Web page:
As part of this year’s SummerWorks performance-arts festival, the effervescent Toronto singer and adventure-chooser Maylee Todd will mount a kaleidoscopic dreamscape on the ceiling of the Great Hall, set to a synthesized version of her music. We spoke to her between her rehearsal sessions.
In a nutshell, can you describe what you’ll be doing with your Musical Planetarium?
Basically, when you walk in you’ll find a nice space on the ground and lie down on a mat and just watch the ceiling.
I’m taking old songs from Choose Your Own Adventure and Escapology and some songs that haven’t been released yet and putting them through something called a Tenori-on and playing some stuff on harp.
And what is happening visually?
I’ll be on small stage at the middle of the room. Filmmaker Tess Girard will be on the main stage, where she’ll mix her prerecorded projections with a live feed from my stage, where I’ll have a couple of little cameras set up.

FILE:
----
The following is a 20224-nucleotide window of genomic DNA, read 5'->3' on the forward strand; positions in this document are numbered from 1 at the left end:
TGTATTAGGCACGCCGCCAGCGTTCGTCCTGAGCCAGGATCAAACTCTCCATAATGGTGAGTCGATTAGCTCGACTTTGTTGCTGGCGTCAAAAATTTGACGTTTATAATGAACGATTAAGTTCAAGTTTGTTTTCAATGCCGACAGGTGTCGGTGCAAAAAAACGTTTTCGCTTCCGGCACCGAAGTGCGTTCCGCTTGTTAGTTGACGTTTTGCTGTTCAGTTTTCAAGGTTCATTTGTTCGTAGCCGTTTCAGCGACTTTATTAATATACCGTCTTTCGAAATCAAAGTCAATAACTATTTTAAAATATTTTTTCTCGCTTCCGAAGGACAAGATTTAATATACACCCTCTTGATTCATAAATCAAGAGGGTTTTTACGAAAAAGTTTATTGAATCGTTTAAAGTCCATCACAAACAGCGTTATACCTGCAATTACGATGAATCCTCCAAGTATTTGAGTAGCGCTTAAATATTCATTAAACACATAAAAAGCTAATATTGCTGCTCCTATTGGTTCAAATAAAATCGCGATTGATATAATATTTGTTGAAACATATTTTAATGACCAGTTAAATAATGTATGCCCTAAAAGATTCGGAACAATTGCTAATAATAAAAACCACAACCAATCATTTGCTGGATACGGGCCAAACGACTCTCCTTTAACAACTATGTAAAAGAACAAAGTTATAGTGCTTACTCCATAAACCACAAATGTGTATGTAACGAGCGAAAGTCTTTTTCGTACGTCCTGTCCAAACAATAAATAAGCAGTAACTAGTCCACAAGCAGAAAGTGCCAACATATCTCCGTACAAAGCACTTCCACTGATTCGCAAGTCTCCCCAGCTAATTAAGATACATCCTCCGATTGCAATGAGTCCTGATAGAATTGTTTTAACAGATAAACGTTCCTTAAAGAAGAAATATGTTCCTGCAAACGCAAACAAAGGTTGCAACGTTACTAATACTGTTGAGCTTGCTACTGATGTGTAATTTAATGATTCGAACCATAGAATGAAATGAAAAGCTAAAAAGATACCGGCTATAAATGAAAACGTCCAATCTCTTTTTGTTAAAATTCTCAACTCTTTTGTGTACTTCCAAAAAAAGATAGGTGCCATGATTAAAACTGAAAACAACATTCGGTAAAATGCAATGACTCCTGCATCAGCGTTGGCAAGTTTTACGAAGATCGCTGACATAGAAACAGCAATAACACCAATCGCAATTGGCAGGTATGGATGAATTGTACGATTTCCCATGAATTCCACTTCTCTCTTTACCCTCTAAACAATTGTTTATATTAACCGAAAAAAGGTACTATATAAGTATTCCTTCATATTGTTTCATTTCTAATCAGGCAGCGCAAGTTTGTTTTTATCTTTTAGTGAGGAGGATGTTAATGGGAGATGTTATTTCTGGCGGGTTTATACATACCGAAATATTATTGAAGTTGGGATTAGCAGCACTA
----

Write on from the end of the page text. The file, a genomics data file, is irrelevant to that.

But you’re so watchable. That’s your thing, isn’t it?
You can watch me if you like. We’ll also have four singers on the balcony.
Nice. Angels heard on the high. This piece is for the SummerWorks performance arts festival, but you’ve dabbled in this kind of thing before, haven’t you?
I have an electronic-pop project called Maloo, and we’ve been working on 3D projections for the last year. So, this isn’t totally new to me. I just didn’t have the budget before. Now it’s a fully realized show, with more people involved.
I spoke with the singer-songwriter Hawksley Workman about his one-man show The God That Comes. He was impressed with the organizational skills that theatre people bring to the table.
I concur. It’s great working with director Steven McCarthy and SummerWorks. He has great contacts, and his organizational skills are excellent. His vision is good. His collaboration is easy. It’s a pretty tech-heavy show, and I’ve been amazed with all the people involved. I’m used to managing everything myself.
Who inspires you in terms of a musician pushing the envelope on stage?
I’ve always been impressed with the how Bjork makes music and how she presents it. I saw her recently live. But, then, I’m kind of in awe of her anyhow. She could sit on stage and slice watermelons and I’d be impressed.
With all the technological innovations today, it would seem the possibilities are endless for artists like Bjork or yourself. In your case, with the Musical Planetarium, the sky is literally the limit, wouldn’t you say?
[Laughs.] Yes, absolutely. We can really push it now. And there is so much more to explore.